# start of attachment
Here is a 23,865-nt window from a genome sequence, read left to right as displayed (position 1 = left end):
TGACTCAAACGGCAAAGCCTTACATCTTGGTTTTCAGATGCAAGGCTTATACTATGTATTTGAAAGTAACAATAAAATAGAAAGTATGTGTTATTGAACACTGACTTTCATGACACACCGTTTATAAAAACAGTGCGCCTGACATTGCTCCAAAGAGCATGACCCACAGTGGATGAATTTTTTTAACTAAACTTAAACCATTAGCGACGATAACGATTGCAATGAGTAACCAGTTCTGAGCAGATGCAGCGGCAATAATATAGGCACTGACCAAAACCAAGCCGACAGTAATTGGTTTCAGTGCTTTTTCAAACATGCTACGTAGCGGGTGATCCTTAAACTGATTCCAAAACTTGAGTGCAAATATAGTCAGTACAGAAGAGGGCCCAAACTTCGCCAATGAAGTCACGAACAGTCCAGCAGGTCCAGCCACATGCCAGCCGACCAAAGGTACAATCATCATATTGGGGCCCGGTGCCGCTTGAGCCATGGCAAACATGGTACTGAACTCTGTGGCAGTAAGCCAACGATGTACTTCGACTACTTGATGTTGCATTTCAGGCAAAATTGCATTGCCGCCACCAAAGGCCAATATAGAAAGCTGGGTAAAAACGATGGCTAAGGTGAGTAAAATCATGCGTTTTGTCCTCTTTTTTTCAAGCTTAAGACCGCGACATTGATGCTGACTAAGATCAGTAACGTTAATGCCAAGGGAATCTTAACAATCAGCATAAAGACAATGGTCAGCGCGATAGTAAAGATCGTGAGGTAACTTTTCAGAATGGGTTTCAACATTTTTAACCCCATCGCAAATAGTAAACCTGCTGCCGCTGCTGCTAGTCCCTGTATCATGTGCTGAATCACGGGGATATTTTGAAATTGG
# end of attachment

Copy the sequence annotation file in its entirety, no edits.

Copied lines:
Here is a 23,865-nt window from a genome sequence, read left to right as displayed (position 1 = left end):
TGACTCAAACGGCAAAGCCTTACATCTTGGTTTTCAGATGCAAGGCTTATACTATGTATTTGAAAGTAACAATAAAATAGAAAGTATGTGTTATTGAACACTGACTTTCATGACACACCGTTTATAAAAACAGTGCGCCTGACATTGCTCCAAAGAGCATGACCCACAGTGGATGAATTTTTTTAACTAAACTTAAACCATTAGCGACGATAACGATTGCAATGAGTAACCAGTTCTGAGCAGATGCAGCGGCAATAATATAGGCACTGACCAAAACCAAGCCGACAGTAATTGGTTTCAGTGCTTTTTCAAACATGCTACGTAGCGGGTGATCCTTAAACTGATTCCAAAACTTGAGTGCAAATATAGTCAGTACAGAAGAGGGCCCAAACTTCGCCAATGAAGTCACGAACAGTCCAGCAGGTCCAGCCACATGCCAGCCGACCAAAGGTACAATCATCATATTGGGGCCCGGTGCCGCTTGAGCCATGGCAAACATGGTACTGAACTCTGTGGCAGTAAGCCAACGATGTACTTCGACTACTTGATGTTGCATTTCAGGCAAAATTGCATTGCCGCCACCAAAGGCCAATATAGAAAGCTGGGTAAAAACGATGGCTAAGGTGAGTAAAATCATGCGTTTTGTCCTCTTTTTTTCAAGCTTAAGACCGCGACATTGATGCTGACTAAGATCAGTAACGTTAATGCCAAGGGAATCTTAACAATCAGCATAAAGACAATGGTCAGCGCGATAGTAAAGATCGTGAGGTAACTTTTCAGAATGGGTTTCAACATTTTTAACCCCATCGCAAATAGTAAACCTGCTGCCGCTGCTGCTAGTCCCTGTATCATGTGCTGAATCACGGGGATATTTTGAAATTGG